BIO: Dr Amy Twigger Holroyd, Associate Professor of Fashion and Sustainability in the School of Art & Design at Nottingham Trent University, is a designer, maker, researcher and writer. Her first book, Folk Fashion: Understanding Homemade Clothes, was published by I.B. Tauris in 2017. Amy’s research interests include participatory textile making methods, intersections between practices of crafting and practices of commoning, and post-growth fashion systems. Her Fashion Fictions project, funded by an AHRC Research, Development and Engagement Fellowship, brings people together to imagine and explore alternative fashion Worlds.

Fashion Fictions is a participatory research project that brings people together to generate, experience and reflect on engaging fictional visions of alternative fashion cultures and systems. The fictions, or Worlds, are framed as parallel presents, rather than speculative futures, and are guided by some loose parameters. These parameters specify that the fictions should describe sustainable and satisfying cultures and systems; explore social and cultural factors, rather than technological change; and focus attention on use and associated practices such as loaning and sharing, rather than production and conventional consumption.

Creating Fabric Scrap Twine: A Zero Waste Workshop 

Recording of Fabric Scrap Twine: A Zero Waste Workshop

Authors: Kat Roberts  – Affiliation: Cornell University

BIO: Kat Roberts is a second year Ph.D. student in the department of Fiber Science and Apparel Design at Cornell University. Her primary research interests are sustainable interventions in U.S. apparel production, with a particular focus on upcycling and waste diversion, and how technology intersects with hand crafts. Previous to beginning her studies at Cornell, she taught adult crafting courses, lectured in the Business and Technology of Fashion at CUNY’s New York City College of Technology, as well as authoring a number of craft books.

BYO fabric and scissors

Instructions: Slides with complete instructions to follow along

In this workshop, I will demonstrate how to transform fabric scraps into a beautiful and useful twine. Even the most sustainability-minded practitioners often grapple with how to reduce, and ideally, eliminate the waste that is generated during the creative process. To achieve the goal of zero-waste often requires one to not only re-evaluate their consumption and disposal habits, but also to altogether reassess what they consider to be trash. It is with this vital recontextualization in mind that this workshop is grounded. Fabric scraps are a great place to start since they are a frequent byproduct of any work done with textiles. Engaging in the making of this twine is a highly accessible practice as the only materials required are fabric scraps and a pair of scissors. Additionally, it is extremely easy to produce and can accommodate a wide range of aesthetic preferences, making it an ideal entry point for beginners looking to approach sustainable-making practices. By the conclusion of this workshop, participants will be well on their way to having created a ball of twine. I intend to end the session by sharing a variety of examples of how the finished twine can be utilized. Anyone is welcome to join, however, those interested in participating will need to be prepared with their own fabric scraps and a pair of scissors.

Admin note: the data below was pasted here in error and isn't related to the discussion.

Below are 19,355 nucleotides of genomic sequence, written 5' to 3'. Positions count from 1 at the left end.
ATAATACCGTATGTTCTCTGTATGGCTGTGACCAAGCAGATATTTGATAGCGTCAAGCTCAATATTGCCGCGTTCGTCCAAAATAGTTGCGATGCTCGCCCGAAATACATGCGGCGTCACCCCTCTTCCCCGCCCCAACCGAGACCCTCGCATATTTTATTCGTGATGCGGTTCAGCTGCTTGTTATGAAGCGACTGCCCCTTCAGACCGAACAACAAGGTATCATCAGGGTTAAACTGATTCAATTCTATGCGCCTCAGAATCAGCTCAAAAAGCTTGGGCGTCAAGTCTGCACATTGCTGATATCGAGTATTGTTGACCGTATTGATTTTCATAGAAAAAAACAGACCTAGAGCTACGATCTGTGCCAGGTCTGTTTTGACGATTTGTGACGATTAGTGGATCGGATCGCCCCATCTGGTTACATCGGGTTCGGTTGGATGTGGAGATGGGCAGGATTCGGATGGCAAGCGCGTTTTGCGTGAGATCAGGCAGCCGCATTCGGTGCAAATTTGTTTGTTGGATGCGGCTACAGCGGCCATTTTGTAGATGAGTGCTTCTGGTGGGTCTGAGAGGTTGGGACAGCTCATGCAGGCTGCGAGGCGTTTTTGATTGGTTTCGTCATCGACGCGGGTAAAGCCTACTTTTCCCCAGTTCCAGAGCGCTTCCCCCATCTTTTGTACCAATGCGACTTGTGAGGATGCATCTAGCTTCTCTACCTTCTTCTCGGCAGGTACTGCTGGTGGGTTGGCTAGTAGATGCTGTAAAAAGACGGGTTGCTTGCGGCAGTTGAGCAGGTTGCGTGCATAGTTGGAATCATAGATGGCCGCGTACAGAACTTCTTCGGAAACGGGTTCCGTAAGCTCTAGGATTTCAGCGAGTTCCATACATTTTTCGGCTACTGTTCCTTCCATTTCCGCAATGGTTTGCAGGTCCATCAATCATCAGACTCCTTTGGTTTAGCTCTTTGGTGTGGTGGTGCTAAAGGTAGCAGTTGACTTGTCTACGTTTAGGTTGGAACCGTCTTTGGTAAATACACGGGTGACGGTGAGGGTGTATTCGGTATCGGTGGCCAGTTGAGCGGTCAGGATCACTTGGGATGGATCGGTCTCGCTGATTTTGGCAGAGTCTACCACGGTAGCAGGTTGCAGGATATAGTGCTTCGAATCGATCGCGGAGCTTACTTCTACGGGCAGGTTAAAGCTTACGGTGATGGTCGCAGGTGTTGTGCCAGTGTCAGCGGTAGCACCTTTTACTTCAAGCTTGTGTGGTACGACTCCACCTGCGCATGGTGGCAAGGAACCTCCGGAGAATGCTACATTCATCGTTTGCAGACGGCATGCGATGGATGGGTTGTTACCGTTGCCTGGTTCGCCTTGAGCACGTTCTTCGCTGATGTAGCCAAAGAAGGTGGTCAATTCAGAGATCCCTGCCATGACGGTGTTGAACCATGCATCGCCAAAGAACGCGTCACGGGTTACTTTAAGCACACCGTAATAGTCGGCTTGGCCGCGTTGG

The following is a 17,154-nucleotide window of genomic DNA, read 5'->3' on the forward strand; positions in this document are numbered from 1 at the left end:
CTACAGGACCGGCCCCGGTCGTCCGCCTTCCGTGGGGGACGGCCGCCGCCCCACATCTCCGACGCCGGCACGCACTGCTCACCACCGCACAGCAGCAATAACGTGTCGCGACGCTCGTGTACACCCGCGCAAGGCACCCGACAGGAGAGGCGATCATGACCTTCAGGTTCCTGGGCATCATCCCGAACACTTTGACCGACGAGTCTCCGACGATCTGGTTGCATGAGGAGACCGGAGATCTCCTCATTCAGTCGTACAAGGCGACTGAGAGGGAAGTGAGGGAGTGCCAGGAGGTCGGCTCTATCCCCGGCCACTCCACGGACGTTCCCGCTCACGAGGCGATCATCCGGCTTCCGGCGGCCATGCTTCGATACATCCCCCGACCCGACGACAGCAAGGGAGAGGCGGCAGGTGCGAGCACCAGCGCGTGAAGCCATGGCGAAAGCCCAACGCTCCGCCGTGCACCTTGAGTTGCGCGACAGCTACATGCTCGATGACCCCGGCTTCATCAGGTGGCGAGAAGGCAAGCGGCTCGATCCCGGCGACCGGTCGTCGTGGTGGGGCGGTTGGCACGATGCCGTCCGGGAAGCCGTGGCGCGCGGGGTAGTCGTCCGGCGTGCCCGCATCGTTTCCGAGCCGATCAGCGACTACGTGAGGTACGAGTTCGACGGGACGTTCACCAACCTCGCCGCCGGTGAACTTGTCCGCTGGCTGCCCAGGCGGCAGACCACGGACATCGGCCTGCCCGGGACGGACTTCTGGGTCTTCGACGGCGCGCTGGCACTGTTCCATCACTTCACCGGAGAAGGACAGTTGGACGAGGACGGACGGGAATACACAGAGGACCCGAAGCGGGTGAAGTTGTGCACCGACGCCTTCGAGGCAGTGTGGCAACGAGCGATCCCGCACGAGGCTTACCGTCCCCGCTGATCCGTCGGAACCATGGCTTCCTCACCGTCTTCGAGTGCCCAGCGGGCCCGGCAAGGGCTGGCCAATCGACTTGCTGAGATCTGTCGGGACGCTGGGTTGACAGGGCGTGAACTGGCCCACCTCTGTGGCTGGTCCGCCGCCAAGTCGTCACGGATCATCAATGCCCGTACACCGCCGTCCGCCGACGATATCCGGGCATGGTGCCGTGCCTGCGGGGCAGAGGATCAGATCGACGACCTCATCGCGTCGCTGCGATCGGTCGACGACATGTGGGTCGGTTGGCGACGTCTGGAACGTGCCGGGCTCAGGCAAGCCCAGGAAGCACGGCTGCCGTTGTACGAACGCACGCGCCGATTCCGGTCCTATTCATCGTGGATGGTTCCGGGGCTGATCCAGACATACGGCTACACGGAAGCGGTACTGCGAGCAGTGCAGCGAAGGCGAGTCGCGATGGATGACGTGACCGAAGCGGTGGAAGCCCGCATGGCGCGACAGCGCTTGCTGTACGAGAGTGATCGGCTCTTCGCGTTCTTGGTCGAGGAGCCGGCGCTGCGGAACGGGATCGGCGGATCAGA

Secondhand and the Tacit

10am EST/4pm BST

Recording of Secondhand and the Tacit workshop

(Begin at 1:40min mark!)

Author: Dr Jules Findley  – Affiliation: University of Brighton 

BIO: Dr Jules Findley’s practice-based research is in embodied materiality, which has led to questioning in-depth areas of emotions around complicated grief and memory using the methodology of affect and repetition in making handmade paper. Jules gained her PhD Textiles from the Royal College of Art, School of Materials. Jules Findley has presented at international conferences and works as a practising installation artist and crafts person as well as Principal Lecturer at the University of Brighton in Fashion Communication. She has expertise in fashion, textiles, leather and paper making industries. In 2021 she is a co-investigator on UKRI-AHRC funded research into waste and sustainability, Sustainable Materials in the Creative Industries, (SMICI) in craft, fashion, textiles, accessories, leather and fine art sectors. collaborating with other researchers from Royal College of Art, University of Edinburgh and University of Plymouth.

BYO needle, thread, and garment in need of repair

There will be a short presentation of Secondhand and the Tacit, we will proceed with a workshop on examining the hidden and the explicit in secondhand clothing or textiles. The appeal of something second hand is the life it has lived before, a garment, a tablecloth comes with its own narrative.